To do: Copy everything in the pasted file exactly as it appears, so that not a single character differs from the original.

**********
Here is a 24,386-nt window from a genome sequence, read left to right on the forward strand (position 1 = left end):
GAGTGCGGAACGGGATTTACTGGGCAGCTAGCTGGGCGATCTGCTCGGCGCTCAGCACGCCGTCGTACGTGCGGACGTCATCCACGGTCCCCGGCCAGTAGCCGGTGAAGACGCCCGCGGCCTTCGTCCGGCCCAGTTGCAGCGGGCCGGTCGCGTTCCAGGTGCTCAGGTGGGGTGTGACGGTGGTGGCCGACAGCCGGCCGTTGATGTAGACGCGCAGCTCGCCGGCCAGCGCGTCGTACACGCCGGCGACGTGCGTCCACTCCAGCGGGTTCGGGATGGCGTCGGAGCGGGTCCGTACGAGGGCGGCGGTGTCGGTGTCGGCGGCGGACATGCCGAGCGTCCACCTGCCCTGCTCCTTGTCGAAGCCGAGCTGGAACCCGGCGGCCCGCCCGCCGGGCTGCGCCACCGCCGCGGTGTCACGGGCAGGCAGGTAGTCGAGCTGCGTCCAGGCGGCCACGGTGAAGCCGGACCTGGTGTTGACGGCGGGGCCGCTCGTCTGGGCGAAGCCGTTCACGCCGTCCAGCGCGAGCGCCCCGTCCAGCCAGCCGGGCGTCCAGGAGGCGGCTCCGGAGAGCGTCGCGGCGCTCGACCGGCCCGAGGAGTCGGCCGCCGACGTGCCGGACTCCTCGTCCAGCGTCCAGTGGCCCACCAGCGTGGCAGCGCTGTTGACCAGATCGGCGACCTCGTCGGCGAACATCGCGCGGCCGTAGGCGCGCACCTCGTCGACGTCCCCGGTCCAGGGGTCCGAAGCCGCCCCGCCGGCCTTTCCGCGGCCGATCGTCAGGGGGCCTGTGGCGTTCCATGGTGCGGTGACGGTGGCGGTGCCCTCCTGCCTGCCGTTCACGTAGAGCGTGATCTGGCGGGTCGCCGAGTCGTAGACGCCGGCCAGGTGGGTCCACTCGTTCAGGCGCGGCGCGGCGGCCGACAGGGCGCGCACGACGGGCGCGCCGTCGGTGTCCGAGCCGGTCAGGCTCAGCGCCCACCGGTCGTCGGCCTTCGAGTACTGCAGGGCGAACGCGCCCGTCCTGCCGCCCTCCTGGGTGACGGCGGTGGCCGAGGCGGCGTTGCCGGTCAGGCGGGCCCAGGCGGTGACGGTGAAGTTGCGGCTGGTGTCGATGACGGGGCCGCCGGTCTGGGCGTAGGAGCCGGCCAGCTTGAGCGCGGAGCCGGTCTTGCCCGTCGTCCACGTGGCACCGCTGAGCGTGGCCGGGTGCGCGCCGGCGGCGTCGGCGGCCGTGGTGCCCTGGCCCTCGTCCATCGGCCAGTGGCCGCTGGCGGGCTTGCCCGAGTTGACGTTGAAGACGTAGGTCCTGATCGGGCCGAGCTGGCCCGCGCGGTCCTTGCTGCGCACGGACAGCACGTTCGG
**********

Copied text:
Here is a 24,386-nt window from a genome sequence, read left to right on the forward strand (position 1 = left end):
GAGTGCGGAACGGGATTTACTGGGCAGCTAGCTGGGCGATCTGCTCGGCGCTCAGCACGCCGTCGTACGTGCGGACGTCATCCACGGTCCCCGGCCAGTAGCCGGTGAAGACGCCCGCGGCCTTCGTCCGGCCCAGTTGCAGCGGGCCGGTCGCGTTCCAGGTGCTCAGGTGGGGTGTGACGGTGGTGGCCGACAGCCGGCCGTTGATGTAGACGCGCAGCTCGCCGGCCAGCGCGTCGTACACGCCGGCGACGTGCGTCCACTCCAGCGGGTTCGGGATGGCGTCGGAGCGGGTCCGTACGAGGGCGGCGGTGTCGGTGTCGGCGGCGGACATGCCGAGCGTCCACCTGCCCTGCTCCTTGTCGAAGCCGAGCTGGAACCCGGCGGCCCGCCCGCCGGGCTGCGCCACCGCCGCGGTGTCACGGGCAGGCAGGTAGTCGAGCTGCGTCCAGGCGGCCACGGTGAAGCCGGACCTGGTGTTGACGGCGGGGCCGCTCGTCTGGGCGAAGCCGTTCACGCCGTCCAGCGCGAGCGCCCCGTCCAGCCAGCCGGGCGTCCAGGAGGCGGCTCCGGAGAGCGTCGCGGCGCTCGACCGGCCCGAGGAGTCGGCCGCCGACGTGCCGGACTCCTCGTCCAGCGTCCAGTGGCCCACCAGCGTGGCAGCGCTGTTGACCAGATCGGCGACCTCGTCGGCGAACATCGCGCGGCCGTAGGCGCGCACCTCGTCGACGTCCCCGGTCCAGGGGTCCGAAGCCGCCCCGCCGGCCTTTCCGCGGCCGATCGTCAGGGGGCCTGTGGCGTTCCATGGTGCGGTGACGGTGGCGGTGCCCTCCTGCCTGCCGTTCACGTAGAGCGTGATCTGGCGGGTCGCCGAGTCGTAGACGCCGGCCAGGTGGGTCCACTCGTTCAGGCGCGGCGCGGCGGCCGACAGGGCGCGCACGACGGGCGCGCCGTCGGTGTCCGAGCCGGTCAGGCTCAGCGCCCACCGGTCGTCGGCCTTCGAGTACTGCAGGGCGAACGCGCCCGTCCTGCCGCCCTCCTGGGTGACGGCGGTGGCCGAGGCGGCGTTGCCGGTCAGGCGGGCCCAGGCGGTGACGGTGAAGTTGCGGCTGGTGTCGATGACGGGGCCGCCGGTCTGGGCGTAGGAGCCGGCCAGCTTGAGCGCGGAGCCGGTCTTGCCCGTCGTCCACGTGGCACCGCTGAGCGTGGCCGGGTGCGCGCCGGCGGCGTCGGCGGCCGTGGTGCCCTGGCCCTCGTCCATCGGCCAGTGGCCGCTGGCGGGCTTGCCCGAGTTGACGTTGAAGACGTAGGTCCTGATCGGGCCGAGCTGGCCCGCGCGGTCCTTGCTGCGCACGGACAGCACGTTCGG